Monday, May 25, 2015

Lack Of Confidence = Lack of Pay?

In class, we have been discussing income gaps and class differences in the United States. I recently saw an article with a possible explanation for income differences based on gender. Below is a graph showing the earnings of workers in 2009 by sex, race, and ethnicity. Clearly, the men (blue color) earn more money than the women, no matter the race or ethnicity. This shows that this income gender gap exists and calls for possible explanations to be discussed, with one being that women have lower expectations and lower confidence than men. This makes me wonder whether society's gender norms and stereotypes are depleting confidence in women and are truly affecting socioeconomic status and income disparities.

Median weekly earnings of full-time wage and salary workers, by sex, race, and ethnicity in 2009

According to the survey conducted online by job site Monster, only 33 percent of women believe they will earn more than $50,000 in their first job out of college, compared with 48 percent of men. Female college students were also less confident they would even receive job opportunities to begin with, as only 16 percent of women in Monster's survey said they were "absolutely confident" they would find a job.' Clearly, women expect less than men do, which may cause them to underachieve based on the role they believe they should have in society instead of striving for what they are actually capable of.

This caused me to ask myself, why do women expect less? It could stem back to history's traditional family gender roles in which men were the only ones working and providing for the family, therefore granting them the most power. Women were expected to be submissive and serve their husband by taking care of the kids and cleaning the home. Do you think this idea still exists in today's society?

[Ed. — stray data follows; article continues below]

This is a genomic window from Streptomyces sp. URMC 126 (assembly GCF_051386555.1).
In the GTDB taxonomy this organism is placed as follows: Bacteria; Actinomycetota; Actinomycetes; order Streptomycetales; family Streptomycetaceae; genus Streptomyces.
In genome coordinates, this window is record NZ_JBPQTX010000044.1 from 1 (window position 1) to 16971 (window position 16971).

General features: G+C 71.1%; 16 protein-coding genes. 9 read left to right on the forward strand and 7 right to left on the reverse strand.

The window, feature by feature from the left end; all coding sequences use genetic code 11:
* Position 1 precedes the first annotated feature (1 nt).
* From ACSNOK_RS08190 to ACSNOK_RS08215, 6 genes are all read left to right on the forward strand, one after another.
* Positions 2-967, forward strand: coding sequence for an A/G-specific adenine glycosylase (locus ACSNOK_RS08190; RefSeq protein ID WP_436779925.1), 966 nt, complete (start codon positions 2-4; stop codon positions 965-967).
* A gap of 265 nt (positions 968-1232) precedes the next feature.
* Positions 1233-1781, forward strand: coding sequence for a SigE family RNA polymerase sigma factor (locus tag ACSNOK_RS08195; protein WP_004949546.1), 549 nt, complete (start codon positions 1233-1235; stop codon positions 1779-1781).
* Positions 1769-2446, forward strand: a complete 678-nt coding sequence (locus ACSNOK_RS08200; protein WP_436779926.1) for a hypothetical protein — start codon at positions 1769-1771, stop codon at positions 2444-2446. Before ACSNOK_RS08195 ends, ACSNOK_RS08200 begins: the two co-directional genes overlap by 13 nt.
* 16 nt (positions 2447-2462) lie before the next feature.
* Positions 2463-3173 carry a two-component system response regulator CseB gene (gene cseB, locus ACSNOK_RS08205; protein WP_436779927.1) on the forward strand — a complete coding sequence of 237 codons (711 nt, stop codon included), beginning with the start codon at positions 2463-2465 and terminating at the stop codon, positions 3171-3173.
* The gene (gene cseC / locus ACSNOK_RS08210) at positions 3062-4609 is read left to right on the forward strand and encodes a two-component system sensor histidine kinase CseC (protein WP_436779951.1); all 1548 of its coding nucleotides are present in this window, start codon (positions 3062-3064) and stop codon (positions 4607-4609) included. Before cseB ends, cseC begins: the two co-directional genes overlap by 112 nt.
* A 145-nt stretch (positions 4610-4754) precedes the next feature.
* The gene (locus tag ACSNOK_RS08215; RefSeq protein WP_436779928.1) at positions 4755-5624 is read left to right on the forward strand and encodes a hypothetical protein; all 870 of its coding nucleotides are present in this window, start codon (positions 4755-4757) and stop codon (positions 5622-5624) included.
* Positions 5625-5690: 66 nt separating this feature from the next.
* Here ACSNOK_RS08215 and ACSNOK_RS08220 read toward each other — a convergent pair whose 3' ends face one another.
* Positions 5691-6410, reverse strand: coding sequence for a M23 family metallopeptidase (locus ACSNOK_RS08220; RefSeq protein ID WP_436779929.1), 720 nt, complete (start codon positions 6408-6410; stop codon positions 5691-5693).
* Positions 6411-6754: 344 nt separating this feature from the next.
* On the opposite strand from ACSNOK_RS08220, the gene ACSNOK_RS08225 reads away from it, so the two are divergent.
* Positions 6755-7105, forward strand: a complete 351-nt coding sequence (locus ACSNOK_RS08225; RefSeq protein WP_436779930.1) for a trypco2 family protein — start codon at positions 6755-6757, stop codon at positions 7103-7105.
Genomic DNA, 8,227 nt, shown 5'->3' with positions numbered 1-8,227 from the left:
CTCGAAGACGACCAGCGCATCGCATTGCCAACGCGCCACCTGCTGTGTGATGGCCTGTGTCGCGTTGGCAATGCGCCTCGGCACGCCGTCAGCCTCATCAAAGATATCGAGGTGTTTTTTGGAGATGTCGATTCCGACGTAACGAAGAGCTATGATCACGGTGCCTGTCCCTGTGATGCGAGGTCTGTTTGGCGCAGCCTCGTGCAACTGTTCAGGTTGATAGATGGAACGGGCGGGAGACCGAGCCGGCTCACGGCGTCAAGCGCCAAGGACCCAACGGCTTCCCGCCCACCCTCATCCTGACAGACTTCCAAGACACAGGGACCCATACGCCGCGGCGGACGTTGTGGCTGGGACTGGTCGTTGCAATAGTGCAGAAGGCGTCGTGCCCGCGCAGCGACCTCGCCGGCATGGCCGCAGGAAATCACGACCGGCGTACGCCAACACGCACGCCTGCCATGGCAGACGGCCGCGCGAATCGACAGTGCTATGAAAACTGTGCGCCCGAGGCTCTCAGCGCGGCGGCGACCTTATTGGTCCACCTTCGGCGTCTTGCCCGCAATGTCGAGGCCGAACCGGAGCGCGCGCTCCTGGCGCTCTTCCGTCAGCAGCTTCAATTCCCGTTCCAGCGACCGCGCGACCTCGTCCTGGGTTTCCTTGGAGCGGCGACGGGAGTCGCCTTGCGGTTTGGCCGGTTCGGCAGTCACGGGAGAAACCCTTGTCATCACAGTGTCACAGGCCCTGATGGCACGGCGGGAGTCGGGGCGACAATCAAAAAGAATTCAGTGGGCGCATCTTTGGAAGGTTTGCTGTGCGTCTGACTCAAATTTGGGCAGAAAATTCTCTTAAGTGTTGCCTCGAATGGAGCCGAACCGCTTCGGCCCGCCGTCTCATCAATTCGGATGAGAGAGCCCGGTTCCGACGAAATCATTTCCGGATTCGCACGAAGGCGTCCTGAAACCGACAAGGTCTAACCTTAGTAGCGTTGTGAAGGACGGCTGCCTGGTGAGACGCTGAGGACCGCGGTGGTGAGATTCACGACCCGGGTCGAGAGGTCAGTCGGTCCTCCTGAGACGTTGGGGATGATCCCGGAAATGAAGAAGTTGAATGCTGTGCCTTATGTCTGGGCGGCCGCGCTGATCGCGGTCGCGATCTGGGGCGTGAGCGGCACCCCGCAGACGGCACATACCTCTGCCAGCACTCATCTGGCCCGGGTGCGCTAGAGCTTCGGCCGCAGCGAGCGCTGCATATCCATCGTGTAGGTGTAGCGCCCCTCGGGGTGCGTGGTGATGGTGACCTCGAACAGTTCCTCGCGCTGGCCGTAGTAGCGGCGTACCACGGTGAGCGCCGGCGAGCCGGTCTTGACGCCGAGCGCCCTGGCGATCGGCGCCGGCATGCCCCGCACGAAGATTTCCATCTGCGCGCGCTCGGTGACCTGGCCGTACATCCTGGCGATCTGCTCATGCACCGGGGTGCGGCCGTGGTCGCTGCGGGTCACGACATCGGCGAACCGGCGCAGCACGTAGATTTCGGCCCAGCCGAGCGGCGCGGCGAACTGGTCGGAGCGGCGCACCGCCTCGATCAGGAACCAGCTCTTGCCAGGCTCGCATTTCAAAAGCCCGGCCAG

How and why is this idea affecting the income gap? Authors Katty Kay and Claire Shipman for The Atlantic said that "success correlates just as closely with confidence as it does with competence." In other words, there’s a large advantage to having high expectations for oneself. If you want more money, you need to expect to make more money and be upfront in asking for it. According to the article, studies show that men are more likely than women to negotiate for and receive higher pay because of this reason. So clearly, there is evidence supporting the idea that lower expectations and lower confidence is contributing to the lower pay that women receive compared to men. 

As I think about this critically, I still wonder whether the confidence gap can truly be blamed for the income gender gap, or if this psychological explanation is used to simply blame the problem on something that may not actually be as influential as it’s perceived to be. After all, there are many successful and powerful women in our society today, such as Hillary Clinton, Melinda Gates, and Michelle Obama. Also, the author may be biased towards women, since she is a woman herself. This could generate greater empathy for women and therefore create a skewed point of view on the situation.

What do you think? To what extent do you believe this claim presented is true?

1 comment:

  1. Isabelle, Nice job blogging again this term. You use the form thoughtfully. This post is especially strong in its connection to large American themes, the link, pic you provide, and most of all the critical thinking you display even as you interrogate your own tentative conclusions. Good work!